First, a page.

• Dodging Dart

    “Des Moines Area Regional Transit travels 3.7 million miles a year”. Many people use the system to travel back and forth to work and school. These people haven’t had bad experiences, but fear for the pedestrians coming in the way of the bus. There have been “at least seven people hit by the bus in a little more than two years”. Little has been done to make the streets safer because it is difficult, when hiring, to set criteria for them.
  • Danger Behind the Wheel: Suspended Driver on Maine Roads

    "This series studied the dangers posed by drivers with suspended licenses; evaluated efforts in Maine to crack down on the problem; and looked at what other measures might help protect motorists and pedestrians. One key statistical conclusion was that when drivers with suspended licenses are involved in crashes, it's six times more likely that someone will die than when properly licensed drivers crash their vehicles."
  • Death, Maiming, Money and Muni: The enormous costs- human and financial- of bad drivers and tax discipline at the San Francisco Municipal Railway

    In an investigation conducted by the SF weekly, reporters found that Muni buses, streetcars and trolleys have higher incidence of accidents than other transit vehicles. As the investigations reveled many of these accidents were caused due to the negligence of the drivers. The article also reveals that Muni has been reimbursing pedestrians frequently, spending taxpayers' money and refusing to acknowledge the serious issue.
  • Taking Back the Street

    Governing magazine examines the issue of pedestran safety and highlights innovative ways that different cities have made their streets safer and more friendly for walkers.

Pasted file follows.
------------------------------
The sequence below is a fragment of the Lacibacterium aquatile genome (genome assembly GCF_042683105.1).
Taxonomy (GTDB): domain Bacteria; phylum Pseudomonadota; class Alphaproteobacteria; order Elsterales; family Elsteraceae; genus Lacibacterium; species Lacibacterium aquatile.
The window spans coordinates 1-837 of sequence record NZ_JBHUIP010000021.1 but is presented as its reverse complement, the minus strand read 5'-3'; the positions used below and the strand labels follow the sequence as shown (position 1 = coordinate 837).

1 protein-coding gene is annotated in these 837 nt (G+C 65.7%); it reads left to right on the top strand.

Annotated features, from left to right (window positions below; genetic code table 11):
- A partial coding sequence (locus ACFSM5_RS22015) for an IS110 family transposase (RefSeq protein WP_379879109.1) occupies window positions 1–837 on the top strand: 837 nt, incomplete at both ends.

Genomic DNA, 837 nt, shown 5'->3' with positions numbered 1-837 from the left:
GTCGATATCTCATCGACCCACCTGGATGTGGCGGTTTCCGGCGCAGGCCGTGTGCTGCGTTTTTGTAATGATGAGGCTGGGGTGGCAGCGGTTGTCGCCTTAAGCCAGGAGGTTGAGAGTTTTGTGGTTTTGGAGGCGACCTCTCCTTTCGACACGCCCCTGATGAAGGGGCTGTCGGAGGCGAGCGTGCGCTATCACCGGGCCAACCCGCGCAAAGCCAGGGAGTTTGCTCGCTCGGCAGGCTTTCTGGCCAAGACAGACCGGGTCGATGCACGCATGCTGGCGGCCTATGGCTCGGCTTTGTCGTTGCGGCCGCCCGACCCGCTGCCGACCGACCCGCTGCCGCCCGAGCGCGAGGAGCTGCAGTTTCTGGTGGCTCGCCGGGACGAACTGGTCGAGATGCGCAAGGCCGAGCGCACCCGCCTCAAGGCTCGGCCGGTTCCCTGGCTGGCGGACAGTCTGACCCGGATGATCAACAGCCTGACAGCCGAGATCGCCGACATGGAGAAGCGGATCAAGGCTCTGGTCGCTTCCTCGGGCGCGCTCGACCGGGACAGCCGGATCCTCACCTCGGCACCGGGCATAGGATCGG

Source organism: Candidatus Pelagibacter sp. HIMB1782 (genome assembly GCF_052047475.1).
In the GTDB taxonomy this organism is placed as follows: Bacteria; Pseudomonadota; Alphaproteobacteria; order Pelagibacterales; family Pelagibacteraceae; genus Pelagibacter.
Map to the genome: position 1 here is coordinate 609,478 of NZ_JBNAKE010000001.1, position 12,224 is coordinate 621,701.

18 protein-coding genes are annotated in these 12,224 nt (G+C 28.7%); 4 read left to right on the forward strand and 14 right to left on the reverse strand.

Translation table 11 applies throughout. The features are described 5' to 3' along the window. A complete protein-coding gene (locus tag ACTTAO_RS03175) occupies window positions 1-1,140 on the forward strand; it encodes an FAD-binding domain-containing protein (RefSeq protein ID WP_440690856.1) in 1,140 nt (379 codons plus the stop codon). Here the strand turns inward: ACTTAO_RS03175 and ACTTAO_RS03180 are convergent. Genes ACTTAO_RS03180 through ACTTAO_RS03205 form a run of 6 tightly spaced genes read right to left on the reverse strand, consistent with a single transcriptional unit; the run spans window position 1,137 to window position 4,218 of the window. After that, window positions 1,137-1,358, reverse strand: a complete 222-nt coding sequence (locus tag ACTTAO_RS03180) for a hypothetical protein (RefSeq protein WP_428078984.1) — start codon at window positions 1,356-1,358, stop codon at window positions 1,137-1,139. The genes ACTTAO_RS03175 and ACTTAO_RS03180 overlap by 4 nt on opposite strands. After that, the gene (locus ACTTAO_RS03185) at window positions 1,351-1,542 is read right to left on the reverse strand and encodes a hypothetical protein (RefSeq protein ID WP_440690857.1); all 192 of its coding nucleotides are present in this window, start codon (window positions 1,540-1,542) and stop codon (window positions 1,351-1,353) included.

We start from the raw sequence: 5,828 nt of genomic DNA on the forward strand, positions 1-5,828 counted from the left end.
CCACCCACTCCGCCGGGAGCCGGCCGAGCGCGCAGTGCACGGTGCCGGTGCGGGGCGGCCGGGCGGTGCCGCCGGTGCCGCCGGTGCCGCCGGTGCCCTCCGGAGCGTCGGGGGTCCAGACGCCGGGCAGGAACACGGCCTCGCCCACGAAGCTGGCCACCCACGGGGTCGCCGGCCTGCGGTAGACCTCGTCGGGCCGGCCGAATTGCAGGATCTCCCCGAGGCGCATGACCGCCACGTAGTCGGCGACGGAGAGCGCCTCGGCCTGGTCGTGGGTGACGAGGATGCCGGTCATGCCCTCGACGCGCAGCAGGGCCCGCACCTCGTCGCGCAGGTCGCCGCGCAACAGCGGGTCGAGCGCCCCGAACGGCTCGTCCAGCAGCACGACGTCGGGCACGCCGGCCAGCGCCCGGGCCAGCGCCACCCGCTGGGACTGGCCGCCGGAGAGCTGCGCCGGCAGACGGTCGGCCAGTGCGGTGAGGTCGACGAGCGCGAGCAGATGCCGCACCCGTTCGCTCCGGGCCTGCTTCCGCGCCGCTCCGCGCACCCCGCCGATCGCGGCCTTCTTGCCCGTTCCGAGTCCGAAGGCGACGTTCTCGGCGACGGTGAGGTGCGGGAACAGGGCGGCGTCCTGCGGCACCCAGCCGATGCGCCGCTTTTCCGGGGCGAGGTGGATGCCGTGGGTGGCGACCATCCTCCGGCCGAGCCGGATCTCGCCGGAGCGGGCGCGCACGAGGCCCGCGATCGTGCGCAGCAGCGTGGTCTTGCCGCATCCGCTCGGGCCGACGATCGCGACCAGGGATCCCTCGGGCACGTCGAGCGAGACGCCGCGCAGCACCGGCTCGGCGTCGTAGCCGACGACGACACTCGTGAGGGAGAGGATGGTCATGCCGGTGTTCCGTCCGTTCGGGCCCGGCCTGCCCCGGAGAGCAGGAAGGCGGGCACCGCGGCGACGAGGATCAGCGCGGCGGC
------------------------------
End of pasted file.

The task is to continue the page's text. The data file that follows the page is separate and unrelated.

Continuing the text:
• RUN, Don't Walk

    The New Times reports on pedestrian safety -- the lack of it -- in Los Angeles. Los Angeles is second only to New York in pedestrian fatalities, and has far fewer pedestrians. Portland has six city employees that deal with pedestrian safety and planning, Los Angeles has none. Other problems include confusion over right-of-way at unmarked crosswalks, a shrinking number of traffic enforcement officers, clogged freeways that push extra traffic into arterial roads and road rage. Due to legal quirks, Los Angeles even had to raise the speed limit on one of the streets it wanted to slow down in order to be legally able to use radar detectors to catch speeders.
  • Deadly Drives

    A Buffalo News analysis of all the fatal car crashes in Western New York reveals that more commuters and pedestrians die in the afternoon than during the early morning. And, most die during good weather. The Buffalo News investigation finds that most crashes in the area are not a result of drunk driving or poor weather conditions. Fatal crashes in Western New York, the analysis says, are most often caused by careless drivers.